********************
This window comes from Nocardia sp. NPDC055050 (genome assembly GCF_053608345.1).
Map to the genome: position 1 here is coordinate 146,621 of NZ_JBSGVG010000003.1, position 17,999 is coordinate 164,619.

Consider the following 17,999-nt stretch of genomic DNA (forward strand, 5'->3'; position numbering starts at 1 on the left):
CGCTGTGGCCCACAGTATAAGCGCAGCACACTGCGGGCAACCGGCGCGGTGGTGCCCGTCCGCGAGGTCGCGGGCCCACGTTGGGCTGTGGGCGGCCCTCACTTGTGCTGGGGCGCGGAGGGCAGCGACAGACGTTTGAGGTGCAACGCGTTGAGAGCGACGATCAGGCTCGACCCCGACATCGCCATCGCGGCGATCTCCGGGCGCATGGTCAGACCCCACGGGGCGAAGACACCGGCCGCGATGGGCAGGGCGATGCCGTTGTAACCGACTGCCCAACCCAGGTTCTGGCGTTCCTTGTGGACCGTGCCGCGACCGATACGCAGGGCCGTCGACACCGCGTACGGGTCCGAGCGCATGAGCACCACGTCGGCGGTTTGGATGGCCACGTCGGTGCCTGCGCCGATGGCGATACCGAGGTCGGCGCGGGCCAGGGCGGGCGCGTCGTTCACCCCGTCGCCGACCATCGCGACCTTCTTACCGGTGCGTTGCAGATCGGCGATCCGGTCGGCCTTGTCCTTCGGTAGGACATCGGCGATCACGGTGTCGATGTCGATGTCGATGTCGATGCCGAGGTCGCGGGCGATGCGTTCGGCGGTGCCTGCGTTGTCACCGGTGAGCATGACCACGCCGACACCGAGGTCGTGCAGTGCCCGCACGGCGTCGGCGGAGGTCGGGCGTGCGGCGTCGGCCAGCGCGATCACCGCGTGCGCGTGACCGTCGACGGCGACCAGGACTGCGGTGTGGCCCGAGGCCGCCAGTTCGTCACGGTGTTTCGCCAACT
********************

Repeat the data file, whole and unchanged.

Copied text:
This window comes from Nocardia sp. NPDC055050 (genome assembly GCF_053608345.1).
Map to the genome: position 1 here is coordinate 146,621 of NZ_JBSGVG010000003.1, position 17,999 is coordinate 164,619.

Consider the following 17,999-nt stretch of genomic DNA (forward strand, 5'->3'; position numbering starts at 1 on the left):
CGCTGTGGCCCACAGTATAAGCGCAGCACACTGCGGGCAACCGGCGCGGTGGTGCCCGTCCGCGAGGTCGCGGGCCCACGTTGGGCTGTGGGCGGCCCTCACTTGTGCTGGGGCGCGGAGGGCAGCGACAGACGTTTGAGGTGCAACGCGTTGAGAGCGACGATCAGGCTCGACCCCGACATCGCCATCGCGGCGATCTCCGGGCGCATGGTCAGACCCCACGGGGCGAAGACACCGGCCGCGATGGGCAGGGCGATGCCGTTGTAACCGACTGCCCAACCCAGGTTCTGGCGTTCCTTGTGGACCGTGCCGCGACCGATACGCAGGGCCGTCGACACCGCGTACGGGTCCGAGCGCATGAGCACCACGTCGGCGGTTTGGATGGCCACGTCGGTGCCTGCGCCGATGGCGATACCGAGGTCGGCGCGGGCCAGGGCGGGCGCGTCGTTCACCCCGTCGCCGACCATCGCGACCTTCTTACCGGTGCGTTGCAGATCGGCGATCCGGTCGGCCTTGTCCTTCGGTAGGACATCGGCGATCACGGTGTCGATGTCGATGTCGATGTCGATGCCGAGGTCGCGGGCGATGCGTTCGGCGGTGCCTGCGTTGTCACCGGTGAGCATGACCACGCCGACACCGAGGTCGTGCAGTGCCCGCACGGCGTCGGCGGAGGTCGGGCGTGCGGCGTCGGCCAGCGCGATCACCGCGTGCGCGTGACCGTCGACGGCGACCAGGACTGCGGTGTGGCCCGAGGCCGCCAGTTCGTCACGGTGTTTCGCCAACT